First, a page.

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Douglas Factors

In the 1981 case of Douglas v. Veterans Administration, the Merit Systems Protection Board (MSPB) held that it is management’s burden to show the reasonableness of the remedy by showing that appropriate consideration was given to each of the applicable factors set forth in the decision. When determining what adverse action to take or what penalty to impose on an employee, these Douglas factors must be taken into consideration.

Not all of these factors will be pertinent in every case. It is the agency’s responsibility to determine which factors apply. Some may weigh in the employee’s favor while other factors may constitute aggravating circumstances that support a harsher penalty. The agency should indicate in its decision letter which Douglas factors were considered when making its final decision.

  • These 12 factors apply to appealable adverse actions and are recommended for grievable adverse actions:
    1. The nature and seriousness of the offense, and its relation to the employee’s duties, position, and responsibilities, including whether the offense was intentional or technical or inadvertent, or was committed maliciously or for gain, or was frequently repeated;
    2. The employee’s job level and type of employment, including supervisory or fiduciary role, contacts with the public, and prominence of the position;
    3. The employee’s past disciplinary record;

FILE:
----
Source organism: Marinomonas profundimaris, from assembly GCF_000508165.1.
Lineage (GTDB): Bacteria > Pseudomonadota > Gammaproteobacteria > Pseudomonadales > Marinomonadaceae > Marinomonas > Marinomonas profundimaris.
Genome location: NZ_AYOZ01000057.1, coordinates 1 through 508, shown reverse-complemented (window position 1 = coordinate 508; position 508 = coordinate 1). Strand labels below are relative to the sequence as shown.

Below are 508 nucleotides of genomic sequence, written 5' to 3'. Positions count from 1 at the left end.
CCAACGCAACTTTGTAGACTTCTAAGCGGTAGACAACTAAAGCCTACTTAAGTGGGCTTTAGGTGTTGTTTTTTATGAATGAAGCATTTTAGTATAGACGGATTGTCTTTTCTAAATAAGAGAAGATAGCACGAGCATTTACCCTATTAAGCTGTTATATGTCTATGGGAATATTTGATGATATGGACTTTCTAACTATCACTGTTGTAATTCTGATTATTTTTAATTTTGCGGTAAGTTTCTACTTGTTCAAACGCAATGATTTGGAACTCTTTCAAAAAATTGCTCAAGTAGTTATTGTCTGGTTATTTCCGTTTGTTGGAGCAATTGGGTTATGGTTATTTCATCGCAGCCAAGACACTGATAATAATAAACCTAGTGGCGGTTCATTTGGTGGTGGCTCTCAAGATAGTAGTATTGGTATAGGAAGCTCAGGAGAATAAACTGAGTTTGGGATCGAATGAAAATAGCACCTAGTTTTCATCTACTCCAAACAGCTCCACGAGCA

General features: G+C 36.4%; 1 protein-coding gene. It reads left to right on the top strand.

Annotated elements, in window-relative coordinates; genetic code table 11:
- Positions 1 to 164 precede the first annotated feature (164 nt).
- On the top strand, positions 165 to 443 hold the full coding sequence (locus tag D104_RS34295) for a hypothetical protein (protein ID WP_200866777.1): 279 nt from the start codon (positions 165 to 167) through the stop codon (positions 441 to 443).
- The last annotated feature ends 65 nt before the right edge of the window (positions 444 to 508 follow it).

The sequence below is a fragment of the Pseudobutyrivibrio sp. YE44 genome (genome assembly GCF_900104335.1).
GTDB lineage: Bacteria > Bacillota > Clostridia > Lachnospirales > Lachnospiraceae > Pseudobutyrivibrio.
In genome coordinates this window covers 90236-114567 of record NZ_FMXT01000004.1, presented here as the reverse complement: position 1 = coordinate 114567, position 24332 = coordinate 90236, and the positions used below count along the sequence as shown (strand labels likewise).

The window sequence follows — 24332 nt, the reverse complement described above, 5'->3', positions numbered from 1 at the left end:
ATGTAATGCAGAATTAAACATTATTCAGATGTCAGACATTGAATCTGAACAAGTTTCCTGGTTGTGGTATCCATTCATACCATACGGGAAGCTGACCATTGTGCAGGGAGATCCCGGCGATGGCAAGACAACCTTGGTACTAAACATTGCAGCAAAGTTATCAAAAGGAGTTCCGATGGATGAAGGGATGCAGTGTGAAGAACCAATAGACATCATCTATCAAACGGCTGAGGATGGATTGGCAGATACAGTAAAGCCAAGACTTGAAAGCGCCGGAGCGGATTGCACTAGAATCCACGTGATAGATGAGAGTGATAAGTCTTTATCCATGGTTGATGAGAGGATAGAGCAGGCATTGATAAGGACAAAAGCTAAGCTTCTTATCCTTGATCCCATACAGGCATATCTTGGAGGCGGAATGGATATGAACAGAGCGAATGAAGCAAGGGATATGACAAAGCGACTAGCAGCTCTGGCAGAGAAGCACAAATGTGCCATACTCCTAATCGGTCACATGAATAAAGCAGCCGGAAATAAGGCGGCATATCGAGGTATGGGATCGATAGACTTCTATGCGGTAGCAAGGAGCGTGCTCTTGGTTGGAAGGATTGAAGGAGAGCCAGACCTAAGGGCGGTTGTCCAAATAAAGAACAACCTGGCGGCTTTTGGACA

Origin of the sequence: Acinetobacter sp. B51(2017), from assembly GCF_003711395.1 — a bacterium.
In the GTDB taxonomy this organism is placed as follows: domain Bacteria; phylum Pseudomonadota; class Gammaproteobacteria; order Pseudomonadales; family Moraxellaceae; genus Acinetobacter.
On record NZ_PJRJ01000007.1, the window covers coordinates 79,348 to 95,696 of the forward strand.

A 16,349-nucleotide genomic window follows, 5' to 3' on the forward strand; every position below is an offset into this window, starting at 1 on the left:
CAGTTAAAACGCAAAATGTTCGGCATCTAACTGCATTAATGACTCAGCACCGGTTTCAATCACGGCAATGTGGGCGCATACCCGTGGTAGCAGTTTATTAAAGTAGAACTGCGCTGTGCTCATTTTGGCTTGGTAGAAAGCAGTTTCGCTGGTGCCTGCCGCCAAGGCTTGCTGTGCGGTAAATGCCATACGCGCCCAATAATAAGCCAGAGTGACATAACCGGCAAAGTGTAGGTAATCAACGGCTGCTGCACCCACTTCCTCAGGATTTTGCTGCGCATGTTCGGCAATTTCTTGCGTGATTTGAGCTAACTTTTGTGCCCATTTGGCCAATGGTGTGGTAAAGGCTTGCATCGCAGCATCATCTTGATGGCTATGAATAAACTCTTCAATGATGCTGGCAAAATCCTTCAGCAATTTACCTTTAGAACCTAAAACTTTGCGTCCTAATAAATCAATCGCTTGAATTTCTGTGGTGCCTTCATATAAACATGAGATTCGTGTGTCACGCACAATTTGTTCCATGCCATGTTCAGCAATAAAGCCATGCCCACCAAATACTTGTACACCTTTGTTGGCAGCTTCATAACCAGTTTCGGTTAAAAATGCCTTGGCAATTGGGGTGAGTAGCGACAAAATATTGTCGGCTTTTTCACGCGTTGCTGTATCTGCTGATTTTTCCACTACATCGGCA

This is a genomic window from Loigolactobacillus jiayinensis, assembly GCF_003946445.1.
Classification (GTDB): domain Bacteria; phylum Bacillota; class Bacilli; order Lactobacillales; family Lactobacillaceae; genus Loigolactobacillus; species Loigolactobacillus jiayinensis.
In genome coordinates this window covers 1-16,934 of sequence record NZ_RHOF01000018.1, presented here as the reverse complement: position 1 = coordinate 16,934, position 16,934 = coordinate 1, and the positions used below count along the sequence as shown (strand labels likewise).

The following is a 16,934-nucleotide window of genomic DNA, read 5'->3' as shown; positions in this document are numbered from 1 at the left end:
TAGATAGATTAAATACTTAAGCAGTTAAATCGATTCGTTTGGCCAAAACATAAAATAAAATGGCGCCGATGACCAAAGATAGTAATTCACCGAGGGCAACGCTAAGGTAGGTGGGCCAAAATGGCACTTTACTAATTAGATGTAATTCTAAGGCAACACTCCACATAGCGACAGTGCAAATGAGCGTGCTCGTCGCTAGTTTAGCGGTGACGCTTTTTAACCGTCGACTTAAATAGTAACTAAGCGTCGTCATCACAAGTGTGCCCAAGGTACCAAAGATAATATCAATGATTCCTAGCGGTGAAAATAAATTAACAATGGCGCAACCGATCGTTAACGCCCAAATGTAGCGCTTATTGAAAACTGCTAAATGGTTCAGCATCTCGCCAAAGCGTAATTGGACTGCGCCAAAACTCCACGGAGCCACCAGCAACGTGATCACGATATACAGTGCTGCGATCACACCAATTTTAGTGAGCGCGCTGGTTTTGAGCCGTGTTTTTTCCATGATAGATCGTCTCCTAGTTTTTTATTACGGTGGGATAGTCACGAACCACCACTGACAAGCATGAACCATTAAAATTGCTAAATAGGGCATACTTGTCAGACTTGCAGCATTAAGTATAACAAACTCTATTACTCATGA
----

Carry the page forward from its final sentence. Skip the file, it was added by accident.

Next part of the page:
4. The employee’s past work record, including length of service, performance on the job, ability to get along with fellow workers, and dependability;
    5. The effect of the offense upon the employee’s ability to perform at a satisfactory level and its effect upon supervisors’ confidence in the employee’s work ability to perform assigned duties;
    6. Consistency of the penalty with those imposed upon other employees for the same or similar offenses;
    7. Consistency of the penalty with any applicable agency table of penalties;
    8. The notoriety of the offense or its impact upon the reputation of the agency;
    9. The clarity with which the employee was on notice of any rules that were violated in committing the offense, or had been warned about the conduct in question;
    10. The potential for the employee’s rehabilitation;
    11. Mitigating circumstances surrounding the offense such as unusual job tensions, personality problems, mental impairment, harassment, or bad faith, malice or provocation on the part of others involved in the matter; and
    12. The adequacy and effectiveness of alternative sanctions to deter such conduct in the future by the employee or others.

  • Adverse actions may be appealed and reviewed by the Merit Systems Protection Board (MSPB). The Board reviews to determine whether the relevant aggravating and mitigating factors were considered. Agencies must prove charges by a preponderance of the evidence and show a connection between the charges and the efficiency of the service. If it is determined that an agency failed to consider such factors or the agency's judgment was unreasonable, the Board will specify how the agency's decision should be corrected to bring the penalty within the parameters of reasonableness.

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Last Modified 9/19/2013